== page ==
Microsoft is upping its baby-benefits game.
A day after Netflix announced its pioneering parental leave policy, granting unlimited leave for a child's first year, tech giant Microsoft made a similar decision: Come Nov. 1, the company will offer 20 weeks of paid time off to new mothers and 12 weeks to non-birth parents.
"As we ask our employees to bring their ‘A’ game to work every day to achieve our mission, we believe it’s our responsibility to create an environment where people can do their best work," Kathleen Hogan, Microsoft’s executive vice president for human resources, wrote Wednesday in a blog post announcing the change. "A key component of this is supporting our employees with benefits that matter most to them."
The decision keeps the spotlight trained on policies for paid parental leave in the United States, which is alone among developed countries in not guaranteeing paid time off for new mothers. It also draws attention to the broader issue of work-life balance – a goal that some experts say is an impossible dream for most Americans.
"I still strongly believe that women can 'have it all' (and that men can too). I believe that we can 'have it all at the same time,' " Anne-Marie Slaughter, a professor emerita at Princeton and president and CEO of Washington-based think tank New America, wrote for The Atlantic in 2012. "But not today, not with the way America’s economy and society are currently structured."
Having a fulfilling, meaningful career that includes the opportunity for professional growth as well as a full, satisfying family life depends "almost entirely" on the type of job one has, wrote Dr. Slaughter, who in 2011 left her post at the State Department to return to teaching, which gave her more time with her two kids. Most jobs, however, don’t allow for that kind of flexibility, she added.
"The minute I found myself in a job that is typical for the vast majority of working women (and men), working long hours on someone else’s schedule, I could no longer be both the parent and the professional I wanted to be," she continued.
Full-time US employees work an average of 47 hours a week, "almost a full workday longer than what a standard five-day, 9-to-5 schedule entails," Gallup reported in 2014. Federal employment laws typically use the 40-hour work week as the standard for full-time employment, Gallup noted, but plenty of employees tend to work longer hours – sometimes as an indication of personal gumption, others because of pay structure. The average annual wage in the US for 2014 was $47,000, according to the Bureau of Labor Statistics.
By contrast, workers in countries such as Germany and Switzerland average 35 hours of work per week – and still make about the same amount annually as the average US employee, CNN Money reported last year. German workers also receive better worker protections than their global counterparts and maintain high levels of productivity, according to The Huffington Post.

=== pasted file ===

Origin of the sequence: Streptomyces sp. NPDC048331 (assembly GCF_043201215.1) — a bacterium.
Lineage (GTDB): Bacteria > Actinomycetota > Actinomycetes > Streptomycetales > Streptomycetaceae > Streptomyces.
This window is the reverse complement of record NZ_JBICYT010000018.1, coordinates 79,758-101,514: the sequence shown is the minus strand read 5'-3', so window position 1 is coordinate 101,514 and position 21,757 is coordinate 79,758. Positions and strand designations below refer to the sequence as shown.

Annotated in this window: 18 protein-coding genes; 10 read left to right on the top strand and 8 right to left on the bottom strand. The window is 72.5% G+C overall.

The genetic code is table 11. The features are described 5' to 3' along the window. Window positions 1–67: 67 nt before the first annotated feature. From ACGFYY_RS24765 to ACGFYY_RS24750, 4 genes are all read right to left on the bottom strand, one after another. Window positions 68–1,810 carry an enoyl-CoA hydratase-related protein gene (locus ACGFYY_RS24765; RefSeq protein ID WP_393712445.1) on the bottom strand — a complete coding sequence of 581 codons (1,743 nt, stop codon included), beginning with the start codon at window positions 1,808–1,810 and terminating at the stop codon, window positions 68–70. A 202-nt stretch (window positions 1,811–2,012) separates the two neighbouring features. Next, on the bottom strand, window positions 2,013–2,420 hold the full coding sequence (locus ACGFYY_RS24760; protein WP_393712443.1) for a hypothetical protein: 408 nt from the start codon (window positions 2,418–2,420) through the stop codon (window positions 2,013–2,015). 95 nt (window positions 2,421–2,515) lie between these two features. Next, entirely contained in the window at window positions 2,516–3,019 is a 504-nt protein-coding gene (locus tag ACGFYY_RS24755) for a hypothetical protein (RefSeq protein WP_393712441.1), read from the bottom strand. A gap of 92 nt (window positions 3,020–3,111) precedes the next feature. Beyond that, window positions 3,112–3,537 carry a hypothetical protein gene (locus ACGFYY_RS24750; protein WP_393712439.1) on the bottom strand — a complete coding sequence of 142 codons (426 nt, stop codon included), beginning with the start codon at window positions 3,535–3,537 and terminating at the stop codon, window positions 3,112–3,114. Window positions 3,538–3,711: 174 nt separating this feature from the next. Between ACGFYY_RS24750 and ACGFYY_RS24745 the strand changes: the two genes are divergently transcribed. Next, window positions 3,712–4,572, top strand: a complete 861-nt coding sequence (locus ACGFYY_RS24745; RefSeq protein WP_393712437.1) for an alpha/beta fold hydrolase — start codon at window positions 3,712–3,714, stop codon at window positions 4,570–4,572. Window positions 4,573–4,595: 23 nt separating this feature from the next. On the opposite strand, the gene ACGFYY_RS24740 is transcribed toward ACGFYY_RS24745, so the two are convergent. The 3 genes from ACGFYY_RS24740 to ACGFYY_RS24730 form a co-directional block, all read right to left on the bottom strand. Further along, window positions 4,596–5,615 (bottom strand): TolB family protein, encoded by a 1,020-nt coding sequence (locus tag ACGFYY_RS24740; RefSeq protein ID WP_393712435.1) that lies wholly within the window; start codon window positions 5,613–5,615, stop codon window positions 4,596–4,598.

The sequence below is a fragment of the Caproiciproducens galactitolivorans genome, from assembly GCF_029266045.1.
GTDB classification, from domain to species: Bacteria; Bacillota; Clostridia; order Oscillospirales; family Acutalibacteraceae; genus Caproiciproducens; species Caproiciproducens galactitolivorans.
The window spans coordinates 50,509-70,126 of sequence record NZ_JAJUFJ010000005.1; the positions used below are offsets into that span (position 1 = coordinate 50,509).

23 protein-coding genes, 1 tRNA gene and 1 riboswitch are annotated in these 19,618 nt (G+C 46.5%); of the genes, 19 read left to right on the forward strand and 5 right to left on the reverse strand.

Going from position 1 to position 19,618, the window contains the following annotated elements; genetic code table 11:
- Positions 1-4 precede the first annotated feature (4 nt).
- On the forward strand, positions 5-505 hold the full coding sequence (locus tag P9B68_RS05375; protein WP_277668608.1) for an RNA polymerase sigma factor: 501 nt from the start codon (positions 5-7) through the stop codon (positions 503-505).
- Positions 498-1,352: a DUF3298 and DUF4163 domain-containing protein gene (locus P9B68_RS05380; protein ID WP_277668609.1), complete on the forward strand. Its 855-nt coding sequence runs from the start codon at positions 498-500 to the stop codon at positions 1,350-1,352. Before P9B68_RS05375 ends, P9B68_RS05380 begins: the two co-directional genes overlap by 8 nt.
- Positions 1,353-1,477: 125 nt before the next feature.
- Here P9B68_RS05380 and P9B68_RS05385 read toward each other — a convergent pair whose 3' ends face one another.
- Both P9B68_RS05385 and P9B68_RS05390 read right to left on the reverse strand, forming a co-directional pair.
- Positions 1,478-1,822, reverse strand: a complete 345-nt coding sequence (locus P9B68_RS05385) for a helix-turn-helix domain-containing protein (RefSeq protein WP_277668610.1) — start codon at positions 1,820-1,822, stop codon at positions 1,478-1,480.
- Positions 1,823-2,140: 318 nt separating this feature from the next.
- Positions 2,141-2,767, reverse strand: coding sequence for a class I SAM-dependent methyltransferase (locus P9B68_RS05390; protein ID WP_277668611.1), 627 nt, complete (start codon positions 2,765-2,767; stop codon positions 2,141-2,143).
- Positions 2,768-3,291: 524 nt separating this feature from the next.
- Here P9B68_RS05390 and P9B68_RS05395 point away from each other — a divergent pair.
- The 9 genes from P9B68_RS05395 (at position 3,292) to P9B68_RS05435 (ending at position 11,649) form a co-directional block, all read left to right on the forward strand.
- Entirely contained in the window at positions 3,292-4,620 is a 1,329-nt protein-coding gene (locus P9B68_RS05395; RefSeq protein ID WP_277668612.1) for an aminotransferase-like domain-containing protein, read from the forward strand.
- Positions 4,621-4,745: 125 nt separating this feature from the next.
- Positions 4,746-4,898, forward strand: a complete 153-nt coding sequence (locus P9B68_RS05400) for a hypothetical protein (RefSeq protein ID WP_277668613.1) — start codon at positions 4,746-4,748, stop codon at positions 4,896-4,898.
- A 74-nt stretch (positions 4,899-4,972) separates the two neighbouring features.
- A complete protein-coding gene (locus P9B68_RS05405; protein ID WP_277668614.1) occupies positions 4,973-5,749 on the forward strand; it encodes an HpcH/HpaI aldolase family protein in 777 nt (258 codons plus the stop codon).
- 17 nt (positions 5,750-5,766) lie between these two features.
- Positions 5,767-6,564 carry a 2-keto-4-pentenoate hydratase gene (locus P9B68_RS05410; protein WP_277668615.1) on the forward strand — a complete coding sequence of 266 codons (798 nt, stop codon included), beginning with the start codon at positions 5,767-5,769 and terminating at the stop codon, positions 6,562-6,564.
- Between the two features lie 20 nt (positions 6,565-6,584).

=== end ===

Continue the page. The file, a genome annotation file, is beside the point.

The difference has much to do with American culture, where it is acceptable for work to interrupt personal time but not vice versa, wrote author and social psychologist Ron Friedman in a CNN op-ed. Americans expect work and life to be segregated, he noted, despite studies showing that "organizations are far better off empowering employees to integrate work and life, in ways that position them to succeed at both."
Companies such as outdoor clothing manufacturer Patagonia, which empowers employees to set their own hours and provides on-site daycare access – and which has seen profits triple in five years – exemplify the success of that model, Mr. Friedman added.
The highly competitive tech industry has often tried to lead the way: Google, Apple, Facebook, and Yahoo, along with Netflix and Microsoft, have in recent years implemented policies that improve working conditions and benefits for their employees.
Critics have said that too much flexibility can restrict or confuse employees, or make them feel guilty and fear resentment from their colleagues. And they don't substitute for other factors necessary for a balanced life for Americans – things like national legislation and cultural gender expectations.
Still, such policies are a beginning.
"It raises the bar," said Stewart Friedman, a professor at the University of Pennsylvania's Wharton School and founding director of the school's Work/Life Integration Project, to Business Insider. "It's just another signal that we are in the midst of revolutionary change in how we think about the structure of work."